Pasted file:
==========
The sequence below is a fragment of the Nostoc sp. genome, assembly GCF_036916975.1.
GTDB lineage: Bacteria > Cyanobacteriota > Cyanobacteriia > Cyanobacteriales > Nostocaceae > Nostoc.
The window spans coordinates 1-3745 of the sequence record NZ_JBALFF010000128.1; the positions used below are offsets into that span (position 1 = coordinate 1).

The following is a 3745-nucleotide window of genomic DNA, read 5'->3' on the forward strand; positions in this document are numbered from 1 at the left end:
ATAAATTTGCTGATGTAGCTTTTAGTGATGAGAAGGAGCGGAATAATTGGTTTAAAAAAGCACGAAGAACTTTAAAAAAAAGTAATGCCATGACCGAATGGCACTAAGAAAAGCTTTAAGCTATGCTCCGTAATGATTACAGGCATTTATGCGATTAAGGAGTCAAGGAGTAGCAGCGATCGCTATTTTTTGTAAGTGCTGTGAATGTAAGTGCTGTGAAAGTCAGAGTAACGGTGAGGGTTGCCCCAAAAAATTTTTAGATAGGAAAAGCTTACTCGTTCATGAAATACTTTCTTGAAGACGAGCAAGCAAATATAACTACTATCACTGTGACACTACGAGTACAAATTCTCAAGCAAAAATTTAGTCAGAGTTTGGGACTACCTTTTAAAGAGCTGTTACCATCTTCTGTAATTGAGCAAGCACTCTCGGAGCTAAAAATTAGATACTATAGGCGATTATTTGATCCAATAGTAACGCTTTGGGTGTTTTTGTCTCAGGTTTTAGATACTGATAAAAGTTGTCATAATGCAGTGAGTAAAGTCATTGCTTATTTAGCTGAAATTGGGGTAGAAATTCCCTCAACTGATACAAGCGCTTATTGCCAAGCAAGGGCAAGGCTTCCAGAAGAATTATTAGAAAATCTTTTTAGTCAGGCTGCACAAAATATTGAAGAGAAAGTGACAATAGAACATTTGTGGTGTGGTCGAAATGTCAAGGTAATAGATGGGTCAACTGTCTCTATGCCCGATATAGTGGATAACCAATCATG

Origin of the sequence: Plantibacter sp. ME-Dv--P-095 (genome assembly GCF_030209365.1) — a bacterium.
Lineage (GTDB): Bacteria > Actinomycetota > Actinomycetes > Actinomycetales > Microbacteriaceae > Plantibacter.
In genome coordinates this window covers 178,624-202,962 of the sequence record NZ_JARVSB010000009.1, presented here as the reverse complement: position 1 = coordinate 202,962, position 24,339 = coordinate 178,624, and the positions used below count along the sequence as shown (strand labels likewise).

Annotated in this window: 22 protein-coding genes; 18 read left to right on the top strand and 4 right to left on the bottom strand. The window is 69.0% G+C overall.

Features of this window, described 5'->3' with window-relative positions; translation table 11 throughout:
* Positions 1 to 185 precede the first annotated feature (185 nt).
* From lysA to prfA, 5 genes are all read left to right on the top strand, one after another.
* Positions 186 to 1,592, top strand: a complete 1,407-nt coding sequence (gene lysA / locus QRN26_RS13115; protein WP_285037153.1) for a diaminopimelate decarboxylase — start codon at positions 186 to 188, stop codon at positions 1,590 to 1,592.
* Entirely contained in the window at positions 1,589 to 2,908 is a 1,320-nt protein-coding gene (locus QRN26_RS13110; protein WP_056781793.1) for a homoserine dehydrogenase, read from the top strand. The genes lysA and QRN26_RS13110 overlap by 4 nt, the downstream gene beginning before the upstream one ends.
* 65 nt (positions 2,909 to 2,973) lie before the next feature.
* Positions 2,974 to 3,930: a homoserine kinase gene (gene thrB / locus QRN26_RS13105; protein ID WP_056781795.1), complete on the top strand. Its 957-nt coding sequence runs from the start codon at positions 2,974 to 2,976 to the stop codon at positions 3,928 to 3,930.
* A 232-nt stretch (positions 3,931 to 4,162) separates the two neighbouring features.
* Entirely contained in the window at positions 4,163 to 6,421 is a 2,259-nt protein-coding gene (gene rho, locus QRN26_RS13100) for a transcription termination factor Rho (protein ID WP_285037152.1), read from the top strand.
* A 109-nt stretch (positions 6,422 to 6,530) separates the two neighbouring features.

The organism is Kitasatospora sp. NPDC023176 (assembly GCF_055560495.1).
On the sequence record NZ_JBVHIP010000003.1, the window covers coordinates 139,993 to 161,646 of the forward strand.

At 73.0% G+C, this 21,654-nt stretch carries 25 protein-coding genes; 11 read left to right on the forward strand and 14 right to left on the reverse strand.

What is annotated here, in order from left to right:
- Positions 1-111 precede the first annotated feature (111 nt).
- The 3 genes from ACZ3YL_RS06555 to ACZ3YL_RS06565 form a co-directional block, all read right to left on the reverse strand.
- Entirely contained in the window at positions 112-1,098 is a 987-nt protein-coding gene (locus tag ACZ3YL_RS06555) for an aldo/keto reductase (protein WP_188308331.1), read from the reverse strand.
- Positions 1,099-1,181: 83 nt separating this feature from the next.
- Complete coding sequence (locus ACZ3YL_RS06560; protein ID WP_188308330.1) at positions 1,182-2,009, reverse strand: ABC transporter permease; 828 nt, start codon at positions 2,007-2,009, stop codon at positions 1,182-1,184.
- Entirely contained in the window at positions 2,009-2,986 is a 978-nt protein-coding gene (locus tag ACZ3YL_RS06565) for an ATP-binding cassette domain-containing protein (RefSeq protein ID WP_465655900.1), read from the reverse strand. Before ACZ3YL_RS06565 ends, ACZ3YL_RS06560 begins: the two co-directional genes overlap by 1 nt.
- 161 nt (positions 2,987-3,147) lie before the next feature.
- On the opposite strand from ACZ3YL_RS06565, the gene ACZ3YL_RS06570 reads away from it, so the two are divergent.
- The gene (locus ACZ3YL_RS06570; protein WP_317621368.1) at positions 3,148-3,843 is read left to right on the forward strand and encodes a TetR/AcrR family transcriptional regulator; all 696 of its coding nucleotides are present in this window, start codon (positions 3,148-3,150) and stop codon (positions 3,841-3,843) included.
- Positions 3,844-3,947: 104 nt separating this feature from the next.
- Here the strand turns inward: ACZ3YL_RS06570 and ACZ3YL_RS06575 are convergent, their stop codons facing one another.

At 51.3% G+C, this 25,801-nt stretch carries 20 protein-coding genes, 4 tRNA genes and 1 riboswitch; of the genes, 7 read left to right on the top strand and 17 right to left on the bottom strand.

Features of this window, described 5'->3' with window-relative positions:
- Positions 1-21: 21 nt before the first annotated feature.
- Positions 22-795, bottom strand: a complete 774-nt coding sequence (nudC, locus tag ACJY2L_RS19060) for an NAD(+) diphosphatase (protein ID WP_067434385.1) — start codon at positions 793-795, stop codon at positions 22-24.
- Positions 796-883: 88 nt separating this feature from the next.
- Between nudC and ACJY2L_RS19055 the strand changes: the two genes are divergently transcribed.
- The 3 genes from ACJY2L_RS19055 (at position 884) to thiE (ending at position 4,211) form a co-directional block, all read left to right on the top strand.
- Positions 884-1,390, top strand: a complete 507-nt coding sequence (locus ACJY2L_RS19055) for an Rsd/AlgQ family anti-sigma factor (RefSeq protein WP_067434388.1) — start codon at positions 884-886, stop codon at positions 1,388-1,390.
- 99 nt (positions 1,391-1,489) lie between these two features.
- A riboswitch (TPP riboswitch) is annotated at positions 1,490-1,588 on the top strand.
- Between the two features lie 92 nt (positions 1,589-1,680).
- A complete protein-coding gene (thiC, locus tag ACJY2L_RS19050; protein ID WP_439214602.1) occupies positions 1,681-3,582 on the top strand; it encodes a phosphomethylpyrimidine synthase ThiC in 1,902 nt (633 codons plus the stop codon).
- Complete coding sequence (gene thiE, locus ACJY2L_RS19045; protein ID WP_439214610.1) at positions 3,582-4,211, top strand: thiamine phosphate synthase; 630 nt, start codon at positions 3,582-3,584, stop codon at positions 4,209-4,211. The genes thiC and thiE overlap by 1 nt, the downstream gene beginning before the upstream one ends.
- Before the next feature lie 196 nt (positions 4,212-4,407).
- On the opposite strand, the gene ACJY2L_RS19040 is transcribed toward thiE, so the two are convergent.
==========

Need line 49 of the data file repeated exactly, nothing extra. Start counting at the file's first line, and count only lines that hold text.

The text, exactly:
- On the opposite strand, the gene ACJY2L_RS19040 is transcribed toward thiE, so the two are convergent.